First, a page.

In our community, we know that we have “great” officers who go out each day and risk their lives for our safety, our comfort, and our quality of life. We know they are not without fear as they go about their workday; putting on a uniform that is becoming synonymous with over policing and brutality as it relates to people of color cannot be comfortable. Many must legitimately perform traffic stops or chase down a suspect. We understand the fear they have each time they step outside of their vehicle and approach a car they have stopped or a person on the street that has committed a crime. The underlining question then becomes what are they thinking when they see a white person vs a person of color in those situations? Do they have a bias that will cause them to treat the two colors differently? Is their bias born out of fear or is it brought on by ingrained hostility? In a tense situation, will their adrenaline drive them towards aggression and actions that can never be reversed, or will they know how to de-escalate a situation based on training that they have been provided?

A recent story out of New York reflected on a former Black female officer, Carol Horne, who was fired from her position as a Buffalo police officer after she stopped her partner from choking a handcuffed suspect. Instead of rewarding her for her actions, her superiors fired from her job and the City upheld it. After a lengthy legal battle of 15 years, Horne was finally awarded her back pay and given her pension credit towards her retirement. She was willing to do the right thing and may have saved that persons’ life that day. We need more officers like Carol Horne policing our communities who are willing to speak up and out, no matter the cost.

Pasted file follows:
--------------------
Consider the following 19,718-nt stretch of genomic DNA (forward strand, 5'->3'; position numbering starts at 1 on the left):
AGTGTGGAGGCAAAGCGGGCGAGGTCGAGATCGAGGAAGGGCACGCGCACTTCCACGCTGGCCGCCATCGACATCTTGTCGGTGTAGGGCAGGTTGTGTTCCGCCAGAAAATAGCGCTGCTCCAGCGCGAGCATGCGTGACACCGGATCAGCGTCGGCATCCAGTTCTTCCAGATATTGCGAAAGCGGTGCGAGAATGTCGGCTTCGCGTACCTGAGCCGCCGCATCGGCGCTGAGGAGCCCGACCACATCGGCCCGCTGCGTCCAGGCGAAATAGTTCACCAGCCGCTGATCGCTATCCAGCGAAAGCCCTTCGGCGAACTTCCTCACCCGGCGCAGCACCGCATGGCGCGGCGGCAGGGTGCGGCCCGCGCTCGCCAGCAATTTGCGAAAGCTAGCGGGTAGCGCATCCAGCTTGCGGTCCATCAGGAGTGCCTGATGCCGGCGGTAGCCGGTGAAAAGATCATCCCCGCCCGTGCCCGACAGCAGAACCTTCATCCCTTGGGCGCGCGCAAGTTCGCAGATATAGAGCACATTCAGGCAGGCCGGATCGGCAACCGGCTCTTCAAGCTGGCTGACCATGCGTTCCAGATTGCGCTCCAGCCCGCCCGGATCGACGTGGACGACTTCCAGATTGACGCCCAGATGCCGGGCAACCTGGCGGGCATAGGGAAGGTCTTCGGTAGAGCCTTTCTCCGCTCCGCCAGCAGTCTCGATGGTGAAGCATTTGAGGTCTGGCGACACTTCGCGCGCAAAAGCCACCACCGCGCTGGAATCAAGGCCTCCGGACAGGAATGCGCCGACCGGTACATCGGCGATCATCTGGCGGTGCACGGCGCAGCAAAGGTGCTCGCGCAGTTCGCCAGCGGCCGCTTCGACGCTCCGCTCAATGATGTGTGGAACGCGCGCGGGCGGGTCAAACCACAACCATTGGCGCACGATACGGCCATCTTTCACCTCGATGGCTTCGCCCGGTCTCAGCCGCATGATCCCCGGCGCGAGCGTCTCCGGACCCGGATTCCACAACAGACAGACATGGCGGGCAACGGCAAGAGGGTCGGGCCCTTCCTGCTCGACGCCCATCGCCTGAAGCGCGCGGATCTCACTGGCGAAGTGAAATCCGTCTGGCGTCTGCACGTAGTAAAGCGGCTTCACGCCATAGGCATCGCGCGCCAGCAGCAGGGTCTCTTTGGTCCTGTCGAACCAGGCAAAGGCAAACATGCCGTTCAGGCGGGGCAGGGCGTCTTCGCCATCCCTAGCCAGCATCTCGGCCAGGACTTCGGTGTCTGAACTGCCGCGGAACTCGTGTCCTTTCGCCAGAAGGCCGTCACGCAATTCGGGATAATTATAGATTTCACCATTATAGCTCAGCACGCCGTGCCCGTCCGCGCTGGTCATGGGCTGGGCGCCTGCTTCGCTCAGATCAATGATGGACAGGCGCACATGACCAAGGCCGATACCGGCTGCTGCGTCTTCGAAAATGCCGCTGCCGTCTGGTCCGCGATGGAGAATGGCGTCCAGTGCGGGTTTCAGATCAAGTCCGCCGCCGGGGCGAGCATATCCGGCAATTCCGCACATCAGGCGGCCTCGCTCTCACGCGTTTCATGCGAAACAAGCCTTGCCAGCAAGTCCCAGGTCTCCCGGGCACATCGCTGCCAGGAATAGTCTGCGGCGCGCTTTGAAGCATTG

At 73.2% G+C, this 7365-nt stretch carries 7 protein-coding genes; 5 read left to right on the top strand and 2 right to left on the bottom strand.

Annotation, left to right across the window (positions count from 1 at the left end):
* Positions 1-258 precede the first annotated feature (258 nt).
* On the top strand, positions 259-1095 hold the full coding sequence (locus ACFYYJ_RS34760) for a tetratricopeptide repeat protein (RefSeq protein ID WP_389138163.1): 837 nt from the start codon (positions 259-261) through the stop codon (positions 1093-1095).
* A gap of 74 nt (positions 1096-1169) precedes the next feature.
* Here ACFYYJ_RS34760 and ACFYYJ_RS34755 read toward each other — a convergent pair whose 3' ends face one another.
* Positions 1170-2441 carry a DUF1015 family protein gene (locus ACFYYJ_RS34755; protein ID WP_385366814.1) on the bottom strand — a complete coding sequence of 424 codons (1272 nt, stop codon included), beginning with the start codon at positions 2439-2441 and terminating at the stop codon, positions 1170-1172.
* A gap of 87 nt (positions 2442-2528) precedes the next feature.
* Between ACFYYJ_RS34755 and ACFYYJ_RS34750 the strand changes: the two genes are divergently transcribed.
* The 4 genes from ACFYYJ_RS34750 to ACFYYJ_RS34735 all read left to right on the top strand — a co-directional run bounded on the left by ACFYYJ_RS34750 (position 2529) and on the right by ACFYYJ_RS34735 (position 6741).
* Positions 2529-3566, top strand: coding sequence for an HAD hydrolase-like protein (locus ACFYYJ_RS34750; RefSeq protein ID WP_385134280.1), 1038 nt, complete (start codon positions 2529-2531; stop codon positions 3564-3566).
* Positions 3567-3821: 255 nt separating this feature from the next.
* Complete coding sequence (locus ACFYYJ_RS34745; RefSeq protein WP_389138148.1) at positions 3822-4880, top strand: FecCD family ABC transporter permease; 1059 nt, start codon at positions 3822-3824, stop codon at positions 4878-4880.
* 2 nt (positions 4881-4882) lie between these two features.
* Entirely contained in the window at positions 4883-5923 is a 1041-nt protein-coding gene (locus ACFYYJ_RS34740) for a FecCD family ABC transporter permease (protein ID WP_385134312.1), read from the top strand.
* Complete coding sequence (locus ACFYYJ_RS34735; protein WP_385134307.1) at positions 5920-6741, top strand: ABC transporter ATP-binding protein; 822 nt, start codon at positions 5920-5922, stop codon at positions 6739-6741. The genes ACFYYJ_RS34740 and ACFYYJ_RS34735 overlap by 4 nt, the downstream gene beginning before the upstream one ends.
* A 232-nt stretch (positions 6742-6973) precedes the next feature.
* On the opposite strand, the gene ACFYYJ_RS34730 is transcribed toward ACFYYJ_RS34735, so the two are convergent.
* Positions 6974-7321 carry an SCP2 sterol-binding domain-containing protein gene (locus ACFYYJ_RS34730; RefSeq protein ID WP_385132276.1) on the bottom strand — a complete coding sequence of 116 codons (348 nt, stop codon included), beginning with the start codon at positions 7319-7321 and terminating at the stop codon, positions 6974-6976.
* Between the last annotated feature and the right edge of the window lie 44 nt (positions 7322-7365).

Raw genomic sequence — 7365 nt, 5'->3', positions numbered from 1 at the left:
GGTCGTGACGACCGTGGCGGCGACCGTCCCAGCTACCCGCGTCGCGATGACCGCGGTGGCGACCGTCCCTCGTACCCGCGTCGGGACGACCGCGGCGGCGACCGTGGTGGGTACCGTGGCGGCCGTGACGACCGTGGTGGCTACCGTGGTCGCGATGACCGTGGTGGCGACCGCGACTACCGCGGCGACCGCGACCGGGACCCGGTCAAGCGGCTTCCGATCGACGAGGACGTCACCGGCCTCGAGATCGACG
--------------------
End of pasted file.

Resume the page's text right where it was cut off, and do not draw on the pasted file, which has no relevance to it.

We do not have the answers, but believe there is a pattern emerging with these stories, a pattern some say has always existed. It is getting more attention now as people are exhausted by the senseless loss of life. We believe a change must be made in the way that our officers interact with people of color, which starts with training, community involvement, accountability, and a commitment to change. Officers should live in the communities that they serve and interface with the people who live there to build trust and create partnerships. If police officers are not interacting with the community on a positive and consistent basis, and if the officers are not held accountable for the actions they take while policing, we will continue to see these headlines of police shootings of unarmed people of color. We should also expect continued protest that will surely follow until we do something about what is believed to be a two-system policy of policing in the U.S.

Quoting Dr. Martin Luther King, Jr., ‘the time is always right to do right.”


Leave a Comment

Your email address will not be published. Required fields are marked *